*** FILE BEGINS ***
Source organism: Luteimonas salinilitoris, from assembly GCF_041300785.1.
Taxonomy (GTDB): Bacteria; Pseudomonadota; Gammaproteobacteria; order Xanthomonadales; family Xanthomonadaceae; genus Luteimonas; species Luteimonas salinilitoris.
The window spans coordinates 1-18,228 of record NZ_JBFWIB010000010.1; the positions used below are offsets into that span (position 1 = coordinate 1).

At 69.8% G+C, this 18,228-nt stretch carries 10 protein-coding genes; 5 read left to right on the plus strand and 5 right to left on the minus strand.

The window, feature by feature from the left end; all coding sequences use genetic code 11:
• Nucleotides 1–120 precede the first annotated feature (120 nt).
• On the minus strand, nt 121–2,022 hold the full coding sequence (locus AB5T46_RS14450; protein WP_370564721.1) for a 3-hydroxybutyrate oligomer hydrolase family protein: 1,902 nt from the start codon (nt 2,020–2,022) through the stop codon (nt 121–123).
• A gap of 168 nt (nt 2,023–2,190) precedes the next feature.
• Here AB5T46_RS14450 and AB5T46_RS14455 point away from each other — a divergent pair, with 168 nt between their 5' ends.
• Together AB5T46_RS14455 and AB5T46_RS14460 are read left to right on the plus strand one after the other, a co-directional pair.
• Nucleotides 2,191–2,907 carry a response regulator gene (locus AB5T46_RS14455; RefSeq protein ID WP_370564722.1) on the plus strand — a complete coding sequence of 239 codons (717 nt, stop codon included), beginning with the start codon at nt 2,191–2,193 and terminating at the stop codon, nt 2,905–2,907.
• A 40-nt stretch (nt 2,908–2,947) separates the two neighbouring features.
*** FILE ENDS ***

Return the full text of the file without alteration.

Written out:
Source organism: Luteimonas salinilitoris, from assembly GCF_041300785.1.
Taxonomy (GTDB): Bacteria; Pseudomonadota; Gammaproteobacteria; order Xanthomonadales; family Xanthomonadaceae; genus Luteimonas; species Luteimonas salinilitoris.
The window spans coordinates 1-18,228 of record NZ_JBFWIB010000010.1; the positions used below are offsets into that span (position 1 = coordinate 1).

At 69.8% G+C, this 18,228-nt stretch carries 10 protein-coding genes; 5 read left to right on the plus strand and 5 right to left on the minus strand.

The window, feature by feature from the left end; all coding sequences use genetic code 11:
• Nucleotides 1–120 precede the first annotated feature (120 nt).
• On the minus strand, nt 121–2,022 hold the full coding sequence (locus AB5T46_RS14450; protein WP_370564721.1) for a 3-hydroxybutyrate oligomer hydrolase family protein: 1,902 nt from the start codon (nt 2,020–2,022) through the stop codon (nt 121–123).
• A gap of 168 nt (nt 2,023–2,190) precedes the next feature.
• Here AB5T46_RS14450 and AB5T46_RS14455 point away from each other — a divergent pair, with 168 nt between their 5' ends.
• Together AB5T46_RS14455 and AB5T46_RS14460 are read left to right on the plus strand one after the other, a co-directional pair.
• Nucleotides 2,191–2,907 carry a response regulator gene (locus AB5T46_RS14455; RefSeq protein ID WP_370564722.1) on the plus strand — a complete coding sequence of 239 codons (717 nt, stop codon included), beginning with the start codon at nt 2,191–2,193 and terminating at the stop codon, nt 2,905–2,907.
• A 40-nt stretch (nt 2,908–2,947) separates the two neighbouring features.